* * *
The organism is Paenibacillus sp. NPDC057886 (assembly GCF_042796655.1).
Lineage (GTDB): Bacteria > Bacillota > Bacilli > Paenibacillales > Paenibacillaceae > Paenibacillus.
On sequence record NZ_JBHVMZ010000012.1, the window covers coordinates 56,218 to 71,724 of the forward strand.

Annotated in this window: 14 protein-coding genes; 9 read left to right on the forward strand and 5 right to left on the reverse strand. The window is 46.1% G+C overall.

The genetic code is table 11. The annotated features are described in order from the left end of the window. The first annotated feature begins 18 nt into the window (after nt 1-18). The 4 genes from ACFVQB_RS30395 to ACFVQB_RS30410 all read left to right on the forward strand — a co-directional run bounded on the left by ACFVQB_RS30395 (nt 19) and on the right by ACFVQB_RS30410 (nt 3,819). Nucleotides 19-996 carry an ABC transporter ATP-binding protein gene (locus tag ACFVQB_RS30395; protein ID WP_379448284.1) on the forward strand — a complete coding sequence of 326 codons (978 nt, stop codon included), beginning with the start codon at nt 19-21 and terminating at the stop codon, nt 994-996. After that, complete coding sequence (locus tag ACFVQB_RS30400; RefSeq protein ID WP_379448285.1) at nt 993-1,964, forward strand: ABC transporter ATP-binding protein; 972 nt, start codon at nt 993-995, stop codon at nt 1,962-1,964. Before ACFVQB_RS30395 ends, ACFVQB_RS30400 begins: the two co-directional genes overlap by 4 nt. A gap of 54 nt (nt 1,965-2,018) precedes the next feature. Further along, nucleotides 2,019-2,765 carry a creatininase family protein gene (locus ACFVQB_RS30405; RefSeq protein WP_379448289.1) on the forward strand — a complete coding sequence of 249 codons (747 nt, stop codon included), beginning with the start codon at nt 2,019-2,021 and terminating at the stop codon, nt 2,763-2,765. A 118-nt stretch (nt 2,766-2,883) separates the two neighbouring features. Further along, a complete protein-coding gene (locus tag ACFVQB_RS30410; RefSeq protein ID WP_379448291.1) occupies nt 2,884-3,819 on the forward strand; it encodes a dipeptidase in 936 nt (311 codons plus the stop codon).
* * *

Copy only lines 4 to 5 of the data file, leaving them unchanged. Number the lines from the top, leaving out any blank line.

Annotated in this window: 14 protein-coding genes; 9 read left to right on the forward strand and 5 right to left on the reverse strand. The window is 46.1% G+C overall.

The genetic code is table 11. The annotated features are described in order from the left end of the window. The first annotated feature begins 18 nt into the window (after nt 1-18). The 4 genes from ACFVQB_RS30395 to ACFVQB_RS30410 all read left to right on the forward strand — a co-directional run bounded on the left by ACFVQB_RS30395 (nt 19) and on the right by ACFVQB_RS30410 (nt 3,819). Nucleotides 19-996 carry an ABC transporter ATP-binding protein gene (locus tag ACFVQB_RS30395; protein ID WP_379448284.1) on the forward strand — a complete coding sequence of 326 codons (978 nt, stop codon included), beginning with the start codon at nt 19-21 and terminating at the stop codon, nt 994-996. After that, complete coding sequence (locus tag ACFVQB_RS30400; RefSeq protein ID WP_379448285.1) at nt 993-1,964, forward strand: ABC transporter ATP-binding protein; 972 nt, start codon at nt 993-995, stop codon at nt 1,962-1,964. Before ACFVQB_RS30395 ends, ACFVQB_RS30400 begins: the two co-directional genes overlap by 4 nt. A gap of 54 nt (nt 1,965-2,018) precedes the next feature. Further along, nucleotides 2,019-2,765 carry a creatininase family protein gene (locus ACFVQB_RS30405; RefSeq protein WP_379448289.1) on the forward strand — a complete coding sequence of 249 codons (747 nt, stop codon included), beginning with the start codon at nt 2,019-2,021 and terminating at the stop codon, nt 2,763-2,765. A 118-nt stretch (nt 2,766-2,883) separates the two neighbouring features. Further along, a complete protein-coding gene (locus tag ACFVQB_RS30410; RefSeq protein ID WP_379448291.1) occupies nt 2,884-3,819 on the forward strand; it encodes a dipeptidase in 936 nt (311 codons plus the stop codon).